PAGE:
Windsor Castle


Originating back to 1070 from William the Conqueror (of the Battle of Hastings fame) and extending over some 13 acres, this must clearly be one of the greatest surviving medieval castles in the world.

The Castle was first built as a royal fortress forming one of a ring of nine forts to protect the area around London from those nasty Norman invaders.

The last seige of the Castle was made by the barons loyal to Richard the Lionheart after King John tried to get the Pope to annul the magna Carta signed in 1215 at nearby Runnymede.
The Castle began a legend and link with English sovereignty that has spanned over many centuries. King John starved an enemy’s wife to death within its walls; King Charles I was imprisoned here before (literally) losing his head, Queen Victoria mourned her belovéd Albert who died at the Castle in 1861; The Royal Family rode out much of World War II behind its sheltering walls.

Visitors coming to Windsor to see the Castle and the town’s other attractions are seldom aware that the great building they have come to see is much more than a tourist attraction. Whilst its historic importance is fascinating and its state apartments regal and imposing, Windsor is still a favoured home of the Royal Family and is now the official residence of the Queen.

In parts of the Castle that the tourist won’t see, a relaxed atmosphere prevails and members of the Royal Family come and go with some regularity.

Also within the Castle are Queen Mary’s Dolls’ House, the magnificent State Apartments, St Georges Chapel and Old Master drawings.


This magnificent doll’s house was presented by the nation to Queen Mary – the wife of King George V.

The house is believed to be one of the most incredibly detailed works of its kind anywhere in the world.


The State Apartments are the formal rooms used for Court ceremonial and important State visits. The rooms within range from the smaller, intimate rooms of Charles II’s apartments to the vast area of the Waterloo Chamber, built to commemorate the famous victory over Napoleon in 1815.

The rooms are furnished with some of the most important works of art from the Royal Collection including masterpieces by Rembrandt, Rubens, Holbein and van Dyck, as well as magnificent French and English furniture and porcelain.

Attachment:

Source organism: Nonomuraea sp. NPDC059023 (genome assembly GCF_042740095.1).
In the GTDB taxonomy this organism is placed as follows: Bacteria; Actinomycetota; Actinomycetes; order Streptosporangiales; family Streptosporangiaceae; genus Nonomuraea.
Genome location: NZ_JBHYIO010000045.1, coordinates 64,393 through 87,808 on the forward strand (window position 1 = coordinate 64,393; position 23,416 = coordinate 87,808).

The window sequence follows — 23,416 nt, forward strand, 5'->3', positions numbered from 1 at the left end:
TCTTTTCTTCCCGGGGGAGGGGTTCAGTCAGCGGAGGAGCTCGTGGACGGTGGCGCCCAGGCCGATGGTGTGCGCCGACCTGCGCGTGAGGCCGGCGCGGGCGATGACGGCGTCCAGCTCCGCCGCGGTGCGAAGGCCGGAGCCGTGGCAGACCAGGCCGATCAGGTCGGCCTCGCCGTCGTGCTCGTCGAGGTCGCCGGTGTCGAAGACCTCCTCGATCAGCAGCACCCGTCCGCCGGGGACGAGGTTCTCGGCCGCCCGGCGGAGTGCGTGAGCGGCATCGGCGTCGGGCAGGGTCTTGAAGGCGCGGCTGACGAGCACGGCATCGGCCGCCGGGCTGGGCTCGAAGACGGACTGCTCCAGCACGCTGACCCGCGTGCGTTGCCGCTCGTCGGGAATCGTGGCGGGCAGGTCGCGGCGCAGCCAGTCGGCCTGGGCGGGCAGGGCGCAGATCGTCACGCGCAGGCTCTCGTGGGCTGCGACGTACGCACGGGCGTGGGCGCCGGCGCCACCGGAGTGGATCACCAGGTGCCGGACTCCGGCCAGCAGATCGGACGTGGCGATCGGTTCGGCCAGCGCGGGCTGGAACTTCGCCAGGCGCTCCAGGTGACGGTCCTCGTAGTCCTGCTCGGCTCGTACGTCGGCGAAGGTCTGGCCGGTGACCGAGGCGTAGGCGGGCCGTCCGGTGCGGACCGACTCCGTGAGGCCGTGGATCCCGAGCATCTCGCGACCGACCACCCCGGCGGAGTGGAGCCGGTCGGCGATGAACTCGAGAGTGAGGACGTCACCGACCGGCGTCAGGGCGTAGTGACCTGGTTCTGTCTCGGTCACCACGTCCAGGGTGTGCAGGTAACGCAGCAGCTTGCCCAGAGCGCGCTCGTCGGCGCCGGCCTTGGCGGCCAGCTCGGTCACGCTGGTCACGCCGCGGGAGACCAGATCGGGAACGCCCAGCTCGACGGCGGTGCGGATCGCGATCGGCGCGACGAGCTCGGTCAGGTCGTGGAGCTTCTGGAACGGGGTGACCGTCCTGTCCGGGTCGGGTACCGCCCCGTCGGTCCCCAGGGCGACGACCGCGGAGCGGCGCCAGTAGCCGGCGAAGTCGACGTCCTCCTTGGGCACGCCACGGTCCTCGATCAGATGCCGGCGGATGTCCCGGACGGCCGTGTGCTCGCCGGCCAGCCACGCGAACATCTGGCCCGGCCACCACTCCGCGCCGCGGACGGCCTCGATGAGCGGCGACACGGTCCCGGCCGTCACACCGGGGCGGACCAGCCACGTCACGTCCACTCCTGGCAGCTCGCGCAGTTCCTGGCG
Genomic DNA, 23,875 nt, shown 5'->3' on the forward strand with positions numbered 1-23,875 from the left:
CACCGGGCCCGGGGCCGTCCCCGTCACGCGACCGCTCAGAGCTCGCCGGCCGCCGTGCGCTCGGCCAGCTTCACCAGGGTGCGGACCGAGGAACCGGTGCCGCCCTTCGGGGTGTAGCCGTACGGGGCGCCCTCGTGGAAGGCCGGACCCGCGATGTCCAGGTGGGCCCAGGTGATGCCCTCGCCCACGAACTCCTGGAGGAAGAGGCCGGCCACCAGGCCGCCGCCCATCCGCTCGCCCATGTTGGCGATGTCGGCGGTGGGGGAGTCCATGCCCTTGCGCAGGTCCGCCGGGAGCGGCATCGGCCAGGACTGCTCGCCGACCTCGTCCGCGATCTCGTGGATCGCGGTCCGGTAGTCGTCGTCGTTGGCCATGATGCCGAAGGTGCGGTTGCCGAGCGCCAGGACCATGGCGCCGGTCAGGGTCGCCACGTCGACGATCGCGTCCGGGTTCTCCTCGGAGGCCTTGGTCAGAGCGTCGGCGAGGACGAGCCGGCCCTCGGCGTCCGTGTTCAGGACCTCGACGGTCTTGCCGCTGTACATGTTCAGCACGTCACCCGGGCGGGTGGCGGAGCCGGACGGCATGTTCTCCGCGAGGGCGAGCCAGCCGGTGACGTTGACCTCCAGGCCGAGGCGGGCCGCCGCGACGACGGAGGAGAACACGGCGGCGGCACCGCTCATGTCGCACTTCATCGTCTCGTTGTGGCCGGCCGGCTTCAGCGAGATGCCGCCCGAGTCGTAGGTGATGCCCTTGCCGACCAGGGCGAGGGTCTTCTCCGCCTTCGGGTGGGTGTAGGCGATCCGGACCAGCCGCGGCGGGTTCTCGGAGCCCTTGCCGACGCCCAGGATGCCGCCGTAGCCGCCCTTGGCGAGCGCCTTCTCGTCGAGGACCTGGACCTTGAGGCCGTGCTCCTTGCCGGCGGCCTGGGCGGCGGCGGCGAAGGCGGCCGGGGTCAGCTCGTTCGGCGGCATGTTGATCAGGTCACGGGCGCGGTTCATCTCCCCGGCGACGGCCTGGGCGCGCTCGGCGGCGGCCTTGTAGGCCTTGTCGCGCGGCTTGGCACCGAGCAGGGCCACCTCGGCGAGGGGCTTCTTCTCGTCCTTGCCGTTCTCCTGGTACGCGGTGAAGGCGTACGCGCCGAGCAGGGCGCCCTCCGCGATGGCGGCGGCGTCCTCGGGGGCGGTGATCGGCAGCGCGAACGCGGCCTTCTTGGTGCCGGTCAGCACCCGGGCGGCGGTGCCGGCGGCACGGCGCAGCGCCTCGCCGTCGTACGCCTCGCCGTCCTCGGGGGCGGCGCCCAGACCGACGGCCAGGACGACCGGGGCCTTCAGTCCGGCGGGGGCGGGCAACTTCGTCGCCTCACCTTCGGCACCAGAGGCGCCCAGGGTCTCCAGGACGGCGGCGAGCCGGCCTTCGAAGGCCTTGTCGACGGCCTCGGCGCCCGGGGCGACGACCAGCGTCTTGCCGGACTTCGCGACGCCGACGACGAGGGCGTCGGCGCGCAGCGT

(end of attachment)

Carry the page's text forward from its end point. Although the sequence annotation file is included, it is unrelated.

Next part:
Renowned to be one of the world’s most superb ecclesiastical buildings. Ten monarchs lie buried here, including King Henry VIII (of the wives fame), King George VI; and King Charles I (and his head!). The banners of the 26 Knights of the Garter also hang in the Chapel.


The Royal Family possesses a rare collection of drawings by Old Masters, notably Leonardo da Vinci. One Leonardo sketch for example, shows a cat in 20 different positions (see if you can think of them?). Amongst the others whose sketches are exhibited are William Blake, Thomas Rowlandson and Holbein, the later having no less than twelve of his sketches on display of which it is well worth looking at his sketch of Sir John Godsalve.


Set amid the extensive Home Park of Windsor Castle, Frogmore House is surrounded by fine and picturesque gardens. The house dates from the 1680s and was used by Queen Charlotte to indulge her love of botany. Consequently, the garden is laid out with many rare and unusual plants.

Frogmore passed through a succession of Royal owners, becoming a favoured retreat of Queen Victoria and later of King George V and Queen Mary.

The peace of Frogmore drew Prince Albert and Queen Victoria to break with Royal tradition and to choose a corner of the garden to build a mausoleum (elaborate grave) for themselves. Today, with its handsome house and tranquil gardens, it is easy to imagine the love Frogmore inspired in its former residents.